Brewing With Restraint and Growing Without Bounds at Greenport Harbor Brewing Co.

Posted January 18, 2013 by Gibson Campbell in Beer
GHBCPeconic

An artist’s rendering of Greenport Harbor Brewing Co.’s future brewhouse in Peconic

Greenport Harbor Brewing Company is getting bigger, and fast.  The company launch in 2009 with little more than two owning partners and a brewer.  Four years later, the brewery employs more than a dozen workers and is in the process of building a second brewhouse.  But the brewery’s quick expansion has not swayed its resolve to maintain control over their own product and quality.

I recently met with Head Brewer DJ Swanson.  He pulled his head out of a steaming fermenter to greet me upon arrival at the fire house-turned-brewery that dates back to the early 1900s. The cozy historic structure fits well in the quaint village of Greenport and houses the brewery’s production facility, tasting room and retail shop. Luckily, the serene quiet that takes over the town during the winter months like a nasty winter cold has not infected the brewery. In fact, it seems that it’s exactly the opposite.  By 1:00 p.m. DJ and his crew have already kegged their Otherside IPA, power-washed the floor, and begun sanitizing tanks to start brewing their seasonal Spring beers in 18 hours.  “Production is pretty much the same this time of year,” DJ yells over the powerwasher.  He notes, “We might even get a little more done,” which is mostly due to the absence of the frequent summer passerby poking his or her head in to ask the painfully obvious ‘Hey…You guys brewing beer in here?’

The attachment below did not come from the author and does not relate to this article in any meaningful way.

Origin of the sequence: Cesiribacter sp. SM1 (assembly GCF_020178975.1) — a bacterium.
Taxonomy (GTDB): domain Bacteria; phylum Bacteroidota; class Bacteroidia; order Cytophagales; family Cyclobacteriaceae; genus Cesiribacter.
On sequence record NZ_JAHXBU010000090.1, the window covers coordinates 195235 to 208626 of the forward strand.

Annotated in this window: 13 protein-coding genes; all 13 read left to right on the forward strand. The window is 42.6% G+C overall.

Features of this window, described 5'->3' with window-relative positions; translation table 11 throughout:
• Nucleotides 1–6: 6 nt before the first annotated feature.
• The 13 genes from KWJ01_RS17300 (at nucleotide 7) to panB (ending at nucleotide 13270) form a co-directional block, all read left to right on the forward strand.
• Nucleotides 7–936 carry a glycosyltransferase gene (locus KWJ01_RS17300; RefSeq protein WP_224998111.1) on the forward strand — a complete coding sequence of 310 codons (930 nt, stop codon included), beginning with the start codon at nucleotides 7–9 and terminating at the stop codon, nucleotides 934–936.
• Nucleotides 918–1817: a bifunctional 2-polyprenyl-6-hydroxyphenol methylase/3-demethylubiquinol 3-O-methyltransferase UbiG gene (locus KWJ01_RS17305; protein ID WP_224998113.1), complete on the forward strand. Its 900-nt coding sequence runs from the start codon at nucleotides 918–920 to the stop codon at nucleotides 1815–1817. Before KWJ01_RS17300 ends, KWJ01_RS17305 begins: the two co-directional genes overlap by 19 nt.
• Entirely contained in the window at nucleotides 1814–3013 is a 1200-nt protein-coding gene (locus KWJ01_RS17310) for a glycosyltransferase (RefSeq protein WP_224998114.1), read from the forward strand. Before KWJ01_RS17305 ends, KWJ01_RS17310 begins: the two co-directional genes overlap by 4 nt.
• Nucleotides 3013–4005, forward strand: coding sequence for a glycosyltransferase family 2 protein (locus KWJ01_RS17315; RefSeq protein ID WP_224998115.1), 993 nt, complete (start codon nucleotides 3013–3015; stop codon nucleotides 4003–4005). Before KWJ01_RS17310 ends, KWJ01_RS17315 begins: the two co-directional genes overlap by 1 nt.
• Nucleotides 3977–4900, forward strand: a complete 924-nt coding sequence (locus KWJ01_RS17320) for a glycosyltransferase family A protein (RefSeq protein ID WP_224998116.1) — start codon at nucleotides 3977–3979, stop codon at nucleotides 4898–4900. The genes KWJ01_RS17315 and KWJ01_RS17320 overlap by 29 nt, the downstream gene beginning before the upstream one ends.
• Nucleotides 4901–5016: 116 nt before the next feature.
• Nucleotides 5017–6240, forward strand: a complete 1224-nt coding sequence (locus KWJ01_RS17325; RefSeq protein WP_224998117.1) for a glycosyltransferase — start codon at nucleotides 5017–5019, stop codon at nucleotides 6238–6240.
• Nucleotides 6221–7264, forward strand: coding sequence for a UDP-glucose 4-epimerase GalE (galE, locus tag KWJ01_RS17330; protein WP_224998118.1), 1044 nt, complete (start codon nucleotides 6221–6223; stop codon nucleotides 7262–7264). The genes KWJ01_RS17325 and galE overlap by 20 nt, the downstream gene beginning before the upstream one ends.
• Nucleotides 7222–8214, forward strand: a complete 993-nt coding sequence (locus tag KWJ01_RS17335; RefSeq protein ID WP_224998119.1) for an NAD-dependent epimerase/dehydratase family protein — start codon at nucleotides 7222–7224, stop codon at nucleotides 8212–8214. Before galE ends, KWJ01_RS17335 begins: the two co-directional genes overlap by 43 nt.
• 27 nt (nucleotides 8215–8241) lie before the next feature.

DJ’s excitement over the brewery’s expansion in the next year is palpable.  With the acquisition of a 13,000-square foot building on the corner of Route 25 and Peconic Lane in Peconic, GHBC hopes to triple its production in the upcoming year. The building is currently in the process of being prepped to become their second brewhouse. Four new stainless stee,l 90-bbl fermenters will make the Peconic brewery location a 45-barrel brewhouse, dwarfing the 15-barrel original in Greenport, which will continue to function as a production facility.

To put that volume in perspective, most of us are used to seeing half-barrel kegs (15.5gal).  This size is the kind you see college kids hanging onto with both hands and hose in their mouth. In 2013, Greenport Harbor is working to increase their production from 2,800 to 6,000 barrels. Obviously, the demand for their beer is growing faster than a frat guy’s gut.

DSCN5099Perhaps most exciting for GHCB, and more importantly, for beer-drinkers statewide, is the addition of a bottling line. With mostly kegs and growlers available, the number of customers that get to experience their beers is limited.  Once in bottle, GHBC beers will be available to almost anyone with access to a good beer store. Additionally, without the commitment of opening a 64 oz. growler (note: this is a commitment I have no problem with), more beer drinkers will be willing to give it a try. Restaurants and retailers from outside of the area will also be able to carry their Harbor Ale or Black Duck Porter with minimal investment.